Animal House: How stuffed friends helped us through a pandemic

Josh Farnsworth

The year is 2080.

Flying cars have finally become a reality, laptops are now the size of a pen, and a world reflects on the 60th anniversary of a somber point in history.

The great-grandkids gather around Old Man Farnsworth’s house to hear the story of how our family lived through the great pandemic of 2020. 

“How did you make it?”they will ask. After gracefully slipping my dentures into my mouth, I wait for the children to park their hover-chairs and listen. 

“Was it resilience? Did you spray the lawn with Febreze non-stop?”

I will have three words for them: Clifford. Rocky. Cat-o. 

No, it was not tremendous upper body strength (though I may throw in a made up story about fending off swarms of heathens trying to steal my last roll or two of toilet paper). The very key to surviving the pandemic, in great part, was due to my kids’ small army of stuffed animals.

I can see you, and most likely my great-grandchildren, are a bit confused. Let this near-100-year-old explain...

My kids have slowly accumulated stuffed animals, superheroes, etc. over time. There were plenty of times pre-pandemic when I looked at the lot of them and shook my head. Why do we have so many? When did we get a stuffed alligator? Why did we not just stop at one? Or 12?

On the surface, they are threads and stuffing with the occasional fluffy tail or hard plastic eyes. But my kids are serious about their stuffed friends. Very serious.

So serious that we recently became the proud owners of a stuffed animal hammock—a decorative way to store them in our playroom.

Side note: The sight of stuffed animals lounging around on a hammock while you attempt to work from home and serve your children breakfast at 6 a.m. really “brightens” your day.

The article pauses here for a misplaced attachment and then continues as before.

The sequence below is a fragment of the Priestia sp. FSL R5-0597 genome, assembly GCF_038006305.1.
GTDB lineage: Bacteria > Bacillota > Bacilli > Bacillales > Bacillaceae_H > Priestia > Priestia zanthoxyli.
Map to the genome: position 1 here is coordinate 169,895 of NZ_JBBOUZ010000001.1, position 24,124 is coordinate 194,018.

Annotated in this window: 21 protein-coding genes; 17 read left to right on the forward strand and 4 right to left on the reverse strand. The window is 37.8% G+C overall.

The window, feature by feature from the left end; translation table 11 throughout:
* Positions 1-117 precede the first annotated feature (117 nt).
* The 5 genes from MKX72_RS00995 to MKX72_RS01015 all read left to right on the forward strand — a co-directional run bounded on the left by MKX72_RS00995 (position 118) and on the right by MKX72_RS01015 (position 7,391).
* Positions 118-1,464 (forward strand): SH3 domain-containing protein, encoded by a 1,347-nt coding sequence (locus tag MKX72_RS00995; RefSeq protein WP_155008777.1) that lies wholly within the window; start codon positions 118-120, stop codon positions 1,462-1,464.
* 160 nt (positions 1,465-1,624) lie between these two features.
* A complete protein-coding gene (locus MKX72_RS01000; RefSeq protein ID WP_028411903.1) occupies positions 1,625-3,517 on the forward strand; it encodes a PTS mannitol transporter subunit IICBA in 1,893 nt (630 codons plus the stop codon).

While the concept of stuffed animals is an easy one to understand, I never would have known they would be the unsung heroes in our house during this tumultuous time in so many ways.

Friends that can be within six feet

As a graduating Kindergartner, my oldest, Cooper, was able to make an influx of new friends at school this year. 

And just like that, all those friends had to go—and stay—home for months on end.

Although he gets along great with his younger brother, he has needed additional camaraderie. These are the favorites. Clifford the famous red dog has been Cooper’s favorite for years. 

At a time when Cooper seemed to most need a friend, Clifford was there. As in, literally, everywhere, barking away loneliness one day at a time.

And as Cooper has bonded with his friends, his younger brother has watched and done the same. Rocky is a small, playful raccoon who Milo seldom has breakfast without. 

Collectively, the two…er, four… of them have allowed each other to play together, but also go into their own corners when tensions get high (you know, when one of them gets to have an extra piece of candy, and World War III nearly breaks out for the other).

Stuffing makes for a nice buffer sometimes.